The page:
Cypriot president Nikos Anastasiades ‘warned’ close friends of the financial crisis about to engulf his country so they could move their money abroad, it was claimed on Friday.
The respected Cypriot newspaper Filelftheros made the allegation which was picked up eagerly by German media.
Germans are angry at the way their country has been linked to the Nazis and Hitler by Cypriots angry at the defunct rescue deal which called for a levy on all savings.
The Cyprus newspaper did not say how much money was moved abroad but quoted sources saying the president ‘knew about the possible closure of the banks’ and tipped off close friends who were able to move vast sums abroad.
Italian media said the 4.5 billion euros left the island in the week before the crisis.
Meanwhile sources close to the ‘troika’ – the IMF, ECB and EU Commission responsible for trying to create a viable rescue deal before Monday – said that attempts to put together a ‘plan B’ rescue package had failed.
‘The coming hours will determine the country’s future,’ a government spokesman in Nicosia said.
Nearly a full week after the European Union agreed to a €10 billion rescue for the island country of one million people the Cypriot parliament still hasn’t approved any new deal.
Nicosia hoped to raise its €5.8 billion share of the bailout through a fund based on a portfolio of government assets. Early Friday afternoon, Greek TV station Skai-TV and the newspaper Ta Nea reported the troika has rejected the proposal following a meeting with president Anastasiades.
Troika officials reportedly told the leader it was unlikely the country could raise the funding shortfull with the plan.
They are reportedly sticking to the demand that Cyprus impose a deposit tax, but only on accounts holding sums above €100,000.
German government patience is said to be ‘wearing very thin,’ with Chancellor Merkel reportedly seething at seeing herself caricatured as Hitler on demonstrators’ placards in Cyprus.
At a special meeting of her party group in parliament on today Mrs Merkel warned that Cyprus’ partners may soon ‘lose ‘ and that the country should ‘not try to test the troika.’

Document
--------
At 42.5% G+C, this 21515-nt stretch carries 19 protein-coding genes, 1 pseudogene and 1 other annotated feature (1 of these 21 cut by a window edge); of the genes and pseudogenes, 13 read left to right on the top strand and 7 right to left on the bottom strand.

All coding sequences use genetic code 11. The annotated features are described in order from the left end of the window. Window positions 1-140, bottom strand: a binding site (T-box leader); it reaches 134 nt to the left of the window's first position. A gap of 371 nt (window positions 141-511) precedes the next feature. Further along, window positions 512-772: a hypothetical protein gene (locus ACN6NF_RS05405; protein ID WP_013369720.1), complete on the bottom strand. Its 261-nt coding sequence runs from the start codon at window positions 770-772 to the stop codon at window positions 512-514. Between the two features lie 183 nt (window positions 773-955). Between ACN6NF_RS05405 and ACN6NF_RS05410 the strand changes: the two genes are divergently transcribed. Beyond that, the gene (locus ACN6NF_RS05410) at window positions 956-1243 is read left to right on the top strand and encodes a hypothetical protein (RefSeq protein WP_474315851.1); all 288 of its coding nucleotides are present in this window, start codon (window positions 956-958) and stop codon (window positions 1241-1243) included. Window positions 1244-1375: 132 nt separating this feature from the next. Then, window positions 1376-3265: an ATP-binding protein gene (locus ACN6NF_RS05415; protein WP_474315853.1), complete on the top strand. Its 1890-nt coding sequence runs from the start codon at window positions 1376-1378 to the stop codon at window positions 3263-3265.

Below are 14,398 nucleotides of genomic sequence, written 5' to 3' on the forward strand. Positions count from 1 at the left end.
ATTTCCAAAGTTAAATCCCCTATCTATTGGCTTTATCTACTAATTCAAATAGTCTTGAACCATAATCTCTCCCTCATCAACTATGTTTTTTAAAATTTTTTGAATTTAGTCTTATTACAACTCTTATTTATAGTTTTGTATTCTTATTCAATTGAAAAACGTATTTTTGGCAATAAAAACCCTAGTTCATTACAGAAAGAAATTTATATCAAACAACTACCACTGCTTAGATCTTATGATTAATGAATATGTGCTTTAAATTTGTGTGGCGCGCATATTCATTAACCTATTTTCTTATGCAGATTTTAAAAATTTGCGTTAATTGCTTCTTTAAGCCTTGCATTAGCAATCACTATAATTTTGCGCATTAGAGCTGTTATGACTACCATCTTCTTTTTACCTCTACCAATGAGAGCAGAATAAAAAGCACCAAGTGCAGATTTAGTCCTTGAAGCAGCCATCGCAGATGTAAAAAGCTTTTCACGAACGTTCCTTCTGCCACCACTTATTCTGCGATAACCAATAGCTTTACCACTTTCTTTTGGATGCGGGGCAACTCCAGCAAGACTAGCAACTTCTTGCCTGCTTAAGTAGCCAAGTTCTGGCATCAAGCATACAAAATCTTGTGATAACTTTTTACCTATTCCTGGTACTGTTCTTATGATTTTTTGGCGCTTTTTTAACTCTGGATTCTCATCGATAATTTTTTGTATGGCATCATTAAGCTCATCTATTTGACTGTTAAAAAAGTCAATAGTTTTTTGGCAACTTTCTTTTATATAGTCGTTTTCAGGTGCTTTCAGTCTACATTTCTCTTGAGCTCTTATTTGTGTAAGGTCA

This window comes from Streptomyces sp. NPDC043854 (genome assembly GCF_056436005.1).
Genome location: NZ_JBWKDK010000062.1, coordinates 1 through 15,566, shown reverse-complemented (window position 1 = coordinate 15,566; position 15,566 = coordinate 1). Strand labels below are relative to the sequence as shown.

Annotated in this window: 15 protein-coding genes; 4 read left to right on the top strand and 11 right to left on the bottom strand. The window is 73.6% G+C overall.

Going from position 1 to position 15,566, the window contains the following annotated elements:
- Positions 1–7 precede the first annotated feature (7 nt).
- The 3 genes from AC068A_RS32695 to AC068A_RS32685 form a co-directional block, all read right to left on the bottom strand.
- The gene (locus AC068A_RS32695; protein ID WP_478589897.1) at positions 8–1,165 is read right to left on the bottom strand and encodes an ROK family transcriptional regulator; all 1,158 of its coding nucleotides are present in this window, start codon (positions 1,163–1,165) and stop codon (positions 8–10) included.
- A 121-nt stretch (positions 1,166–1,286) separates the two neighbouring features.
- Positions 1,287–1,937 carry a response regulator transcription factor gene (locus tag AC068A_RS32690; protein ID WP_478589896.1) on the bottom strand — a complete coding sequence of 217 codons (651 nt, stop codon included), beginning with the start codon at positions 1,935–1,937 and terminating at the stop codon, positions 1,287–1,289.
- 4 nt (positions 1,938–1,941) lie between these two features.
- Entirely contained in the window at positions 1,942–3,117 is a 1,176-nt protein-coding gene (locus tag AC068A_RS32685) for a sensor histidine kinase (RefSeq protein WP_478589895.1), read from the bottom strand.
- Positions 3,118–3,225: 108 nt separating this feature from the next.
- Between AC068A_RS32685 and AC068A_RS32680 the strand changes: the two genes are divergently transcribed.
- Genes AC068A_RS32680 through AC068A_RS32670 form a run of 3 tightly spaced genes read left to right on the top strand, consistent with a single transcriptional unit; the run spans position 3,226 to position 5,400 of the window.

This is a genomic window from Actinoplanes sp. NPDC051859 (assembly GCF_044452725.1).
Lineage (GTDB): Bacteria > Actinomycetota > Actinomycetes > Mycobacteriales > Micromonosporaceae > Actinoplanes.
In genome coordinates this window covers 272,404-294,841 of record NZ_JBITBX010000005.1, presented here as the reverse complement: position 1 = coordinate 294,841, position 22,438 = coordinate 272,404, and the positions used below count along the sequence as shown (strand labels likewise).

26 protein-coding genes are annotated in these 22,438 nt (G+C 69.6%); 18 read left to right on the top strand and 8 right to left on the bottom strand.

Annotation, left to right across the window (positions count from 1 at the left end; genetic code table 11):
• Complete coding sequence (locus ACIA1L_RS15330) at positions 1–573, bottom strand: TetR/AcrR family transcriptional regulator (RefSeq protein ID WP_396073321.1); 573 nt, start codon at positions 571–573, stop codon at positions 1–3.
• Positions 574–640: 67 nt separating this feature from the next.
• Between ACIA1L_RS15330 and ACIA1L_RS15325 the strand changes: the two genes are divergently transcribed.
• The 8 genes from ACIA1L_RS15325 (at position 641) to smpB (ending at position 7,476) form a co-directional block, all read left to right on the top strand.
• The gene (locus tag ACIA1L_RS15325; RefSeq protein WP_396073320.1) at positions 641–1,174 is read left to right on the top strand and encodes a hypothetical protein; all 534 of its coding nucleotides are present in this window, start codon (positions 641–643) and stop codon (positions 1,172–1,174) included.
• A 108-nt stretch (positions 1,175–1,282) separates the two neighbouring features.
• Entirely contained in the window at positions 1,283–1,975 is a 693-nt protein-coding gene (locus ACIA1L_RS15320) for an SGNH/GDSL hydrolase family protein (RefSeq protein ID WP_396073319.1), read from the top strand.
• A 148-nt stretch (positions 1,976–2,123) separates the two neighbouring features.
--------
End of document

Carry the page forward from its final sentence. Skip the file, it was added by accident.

News magazine Der Spiegel said participants in the meeting quoted Merkel as saying that Cyprus appears not to have recognized that the business model it has used up until now has ended.
At the same time, she added: ‘We want Cyprus to remain in the euro zone.’ She also said that she hopes the situation in Cyprus doesn’t lead to a ‘crash’.
Angry crowds demonstrated in Cyprus today as leaders battled to prevent total economic collapse in four days time.
Cyprus’s government urged lawmakers this afternoon to ‘take the big decisions’ – MPs are due to start voting on a series of bills that aim to raise the funds the country needs to secure an international bailout before their emergency funding runs out on Monday, triggering a possible exit from the Euro.
‘The next few hours will determine the future of the country,’ government spokesman Christos Stylianides said in a televised statement before parliament was due to debate.
Outraged protestors gathered outside parliament – Despo Pambaka, 28, a customer services manager at Laiki Bank told The Telegraph: ‘I never expected this would happen. They are trying to take our lives, our money. Even in 1974 in the war (with Turkey) they didn’t rob us of our deposits. This is not the Europe that we went into. Germany showed her real face. We will not accept it.’
This morning it emerged that British savers with Laiki Bank could get the same deal as their Cypriot counterparts.
Laiki Bank, which has three UK branches is not covered by the FSA compensation scheme, unlike Bank of Cyprus, meaning their customers could be hit by the bank restructures.
Meanwhile Greek Finance Minister Yannis Stournaras announced that a Greek banking group had begun acquiring the Greek units of Cypriot banks – this would safeguard all the deposits of Greek citizens in Cypriot banks.
Last night an emergency Bill submitted to parliament gave the finance minister or central bank governor the right to impose capital controls on banks – a ban on moving cash outside the country, which would be a serious blow to the single market.
The European Central Bank warned it may halt funding on Monday if Cyprus fails to come up with a viable rescue plan.